No, this isn't a blog about that jobsworth bouncer at a Toronto bar who tried to stop me entering the Misys party at last year's Sibos (However, I did say 'I'm sooo Tweeting this!', before my colleague intervened - oh the shame....)
Anyway, I attended the always entertaining CSFI/Visa Europe roundtable last Thursday on digital identity. The meetings are under the Chatham House Rule, so I can't offer you lovely readers any juicy direct quotes, but I can blog away about what went on (that
is fully within the spirit of the Rule, which was never meant to make a meeting private-if you don't believe me look it up)
The roundtable focused on digital identity, and more specifically, how you identify yourself legally - such as when dealing with government agencies and your bank.
Of course we all talked about dongles, two-factor identification, those little, bank-issued, password generator calculator things, what is not exactly happening with Project Gaia in the UK, as well as chatted about biometrics and "brain-wave identification".
(That will be fun to see happen. I wonder how the public will react to a request from the likes of HSBC and Barclays to hook up with your cerebral cortex?)
The most vocal part of the roundtable came when people started discussing using third party systems or 'social sign-in', such as signing in via Amazon, or *gasp* Facebook, to gain access to pension information or your bank.
Seriously, voices were raised, fists were pounded on the table, literally, and people barked back and forth saying things like: "There is a difference between soft identity and hard legal identity!", "You have no idea how banking really works!”, “I lock
down my Facebook to the highest degree!"
...and my personal favourite:
"A terrorist could log into my bank!"
Which was met with a chorus of "That's not what we are saying AT ALL!"
To be fair no one was arguing that banks should allow (or even could allow) clients to log into their bank via Facebook and then be immediately approved for £500k mortgage on a house in Wandsworth-I mean, it's not 2005 anymore, people.
But I was intrigued by the bank-side folks getting so worked up about 'hard identification' and dismissing 'soft and fluffy' identification coming in from the likes of Amazon and Facebook. I'll tell you why.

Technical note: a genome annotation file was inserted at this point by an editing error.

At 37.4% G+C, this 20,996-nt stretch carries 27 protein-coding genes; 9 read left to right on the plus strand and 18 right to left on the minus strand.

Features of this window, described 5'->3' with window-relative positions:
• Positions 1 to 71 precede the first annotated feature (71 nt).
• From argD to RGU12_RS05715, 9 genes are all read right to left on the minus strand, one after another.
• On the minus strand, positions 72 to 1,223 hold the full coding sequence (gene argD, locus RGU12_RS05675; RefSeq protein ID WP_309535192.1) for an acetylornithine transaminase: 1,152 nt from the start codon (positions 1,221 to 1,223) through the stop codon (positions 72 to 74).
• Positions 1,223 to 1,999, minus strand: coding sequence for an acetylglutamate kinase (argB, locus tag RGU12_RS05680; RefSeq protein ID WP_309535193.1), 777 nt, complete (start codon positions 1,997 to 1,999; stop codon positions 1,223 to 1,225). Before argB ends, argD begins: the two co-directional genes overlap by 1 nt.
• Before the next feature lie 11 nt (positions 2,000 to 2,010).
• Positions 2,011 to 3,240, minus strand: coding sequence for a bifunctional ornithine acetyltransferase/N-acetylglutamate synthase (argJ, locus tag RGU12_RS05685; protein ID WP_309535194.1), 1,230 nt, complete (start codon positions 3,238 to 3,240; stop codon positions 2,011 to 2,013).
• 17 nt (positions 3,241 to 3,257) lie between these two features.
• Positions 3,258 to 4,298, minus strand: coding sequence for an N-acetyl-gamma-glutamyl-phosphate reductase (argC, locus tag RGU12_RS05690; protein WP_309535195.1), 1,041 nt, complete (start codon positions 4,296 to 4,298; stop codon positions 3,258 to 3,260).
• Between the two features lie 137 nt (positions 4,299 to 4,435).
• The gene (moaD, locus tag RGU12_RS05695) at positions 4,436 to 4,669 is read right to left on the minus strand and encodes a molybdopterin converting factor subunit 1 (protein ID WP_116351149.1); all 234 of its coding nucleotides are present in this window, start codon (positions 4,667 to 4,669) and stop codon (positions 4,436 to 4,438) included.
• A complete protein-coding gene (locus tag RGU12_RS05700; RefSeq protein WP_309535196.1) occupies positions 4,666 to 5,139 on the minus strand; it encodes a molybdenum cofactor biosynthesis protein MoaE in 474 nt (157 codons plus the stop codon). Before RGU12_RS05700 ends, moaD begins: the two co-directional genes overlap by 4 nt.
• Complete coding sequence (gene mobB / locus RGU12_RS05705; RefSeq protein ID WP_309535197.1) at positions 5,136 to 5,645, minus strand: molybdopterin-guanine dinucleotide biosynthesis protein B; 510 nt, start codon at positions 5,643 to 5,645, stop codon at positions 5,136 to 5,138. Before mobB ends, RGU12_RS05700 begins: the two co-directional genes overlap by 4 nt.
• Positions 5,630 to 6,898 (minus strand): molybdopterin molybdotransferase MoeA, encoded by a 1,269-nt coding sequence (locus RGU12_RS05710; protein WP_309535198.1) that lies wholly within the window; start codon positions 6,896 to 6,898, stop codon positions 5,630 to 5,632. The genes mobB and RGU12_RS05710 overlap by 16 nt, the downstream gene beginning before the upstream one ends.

I'm not native to these sceptre isles. I arrived in London on a cold wintery January in 1997, with three suitcases, a full-time job, and no bank account. (My pre-move conversation with Chase Manhattan Bank in New York about what they could offer a customer
who was moving to London for 'one or two years' was met with a 'huh?').
So after two weeks working in London, I had:
- A national insurance number
- A full-time job
- An address
- A zone 1-3 travel card
- A paycheck
What I didn't have was:
- Two utility bills for an address I'd lived in for over three months
Which meant I couldn't get a:
Which means I couldn't (see where I'm going with this?):
I went to several different high street banks eager to open a bank account, which would issue me with cheques, a debit card, an overdraft etc... so I could start buying rounds in the pub and basically contributing to the British economy. I was met with the
same response at EVERY SINGLE BANK. "If you can't produce two utility bills, you can't open a bank account."
I'm sorry, how is that 'hard' identification? How can that be better than doing an initial sign-in with something like Facebook?
In 1997, the US-based financial director of my company had to call up the bank manager of the UK bank they did business with to beg them to give me a bank account. Seriously. Now, 15 years later, I am in full possession of a checking/savings account, ISAs,
credit cards, child's trust fund and a mortgage (and a mobile phone). I thought, 'Today, in the 21st Century, UK banks couldn't possibly throw a young girl, looking to make it big in the world of journalism, out on the pavement without so much as a free pen
But just a few months ago, I was talking with an American woman who had just transferred from her company's Los Angeles office to the London office. Practically, the first words out of her mouth to me about her first month in London were "I don't seem to
be able to open a bank account..." This was 2011 - at least Facebook exists now.
For the record, personally, I'm not a big fan of signing in with Facebook - I'm hoping the issue of digital identity is solved by a digital wrap that is unique, and controlled, by each person-sort of a digital passport. But my point remains; a Facebook or
Amazon sign-in is practically on par with "produce two utility bills" (and more likely to identify a newly arrived ex-pat) - so why all the big fuss?
Issues around digital identity will become increasingly urgent as the years move on and our already digitalised society continues its forward march towards a utopia ruled by robot overlords. Given the social, technical and political issues around identity
- YOUR identity - I predict we shall see a lot more barking and fist slamming in rooms for some time to come.